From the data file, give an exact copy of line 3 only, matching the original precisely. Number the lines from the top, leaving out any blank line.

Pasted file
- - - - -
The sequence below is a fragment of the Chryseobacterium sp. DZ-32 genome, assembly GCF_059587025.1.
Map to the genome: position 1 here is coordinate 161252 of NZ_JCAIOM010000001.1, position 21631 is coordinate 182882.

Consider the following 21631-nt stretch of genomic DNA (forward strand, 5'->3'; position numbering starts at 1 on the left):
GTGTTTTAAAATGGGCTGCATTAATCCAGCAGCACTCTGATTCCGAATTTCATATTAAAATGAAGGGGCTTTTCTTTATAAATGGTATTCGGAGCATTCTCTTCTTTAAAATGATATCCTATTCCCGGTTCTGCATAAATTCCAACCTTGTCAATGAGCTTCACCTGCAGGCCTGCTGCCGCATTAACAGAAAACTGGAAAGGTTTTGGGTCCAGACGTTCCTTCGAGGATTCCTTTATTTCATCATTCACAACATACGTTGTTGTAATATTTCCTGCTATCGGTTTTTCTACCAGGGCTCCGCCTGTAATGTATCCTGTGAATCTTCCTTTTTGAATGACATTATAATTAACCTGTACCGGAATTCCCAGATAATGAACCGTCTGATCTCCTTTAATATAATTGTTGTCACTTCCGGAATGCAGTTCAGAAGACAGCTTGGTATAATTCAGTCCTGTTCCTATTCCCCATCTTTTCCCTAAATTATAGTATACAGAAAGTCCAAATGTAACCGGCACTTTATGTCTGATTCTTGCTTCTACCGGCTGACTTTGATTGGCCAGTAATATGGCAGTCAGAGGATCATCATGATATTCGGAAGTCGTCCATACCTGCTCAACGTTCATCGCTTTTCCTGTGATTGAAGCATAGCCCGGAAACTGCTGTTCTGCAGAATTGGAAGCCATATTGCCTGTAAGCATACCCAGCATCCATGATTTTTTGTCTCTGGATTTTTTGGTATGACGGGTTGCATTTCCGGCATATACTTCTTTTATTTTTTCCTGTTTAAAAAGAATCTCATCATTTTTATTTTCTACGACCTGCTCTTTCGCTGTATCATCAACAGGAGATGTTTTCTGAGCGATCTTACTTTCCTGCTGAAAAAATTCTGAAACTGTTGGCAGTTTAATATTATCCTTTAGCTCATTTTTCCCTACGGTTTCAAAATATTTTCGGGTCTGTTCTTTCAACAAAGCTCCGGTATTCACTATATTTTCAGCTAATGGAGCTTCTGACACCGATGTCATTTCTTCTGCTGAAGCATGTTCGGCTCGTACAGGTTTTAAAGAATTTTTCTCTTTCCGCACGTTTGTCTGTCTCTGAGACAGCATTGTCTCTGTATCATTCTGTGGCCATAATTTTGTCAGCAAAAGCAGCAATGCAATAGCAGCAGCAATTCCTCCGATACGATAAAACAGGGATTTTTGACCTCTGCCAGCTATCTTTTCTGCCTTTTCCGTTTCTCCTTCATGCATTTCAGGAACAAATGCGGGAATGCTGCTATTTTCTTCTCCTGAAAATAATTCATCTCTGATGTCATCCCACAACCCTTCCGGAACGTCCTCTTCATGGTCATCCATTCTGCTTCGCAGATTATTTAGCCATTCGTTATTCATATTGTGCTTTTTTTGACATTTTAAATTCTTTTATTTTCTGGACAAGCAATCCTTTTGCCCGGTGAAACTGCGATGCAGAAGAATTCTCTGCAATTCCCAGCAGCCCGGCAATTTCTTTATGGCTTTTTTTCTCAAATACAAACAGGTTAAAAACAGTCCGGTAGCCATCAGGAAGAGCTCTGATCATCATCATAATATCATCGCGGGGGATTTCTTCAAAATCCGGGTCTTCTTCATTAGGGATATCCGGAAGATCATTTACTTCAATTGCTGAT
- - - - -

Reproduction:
Consider the following 21631-nt stretch of genomic DNA (forward strand, 5'->3'; position numbering starts at 1 on the left):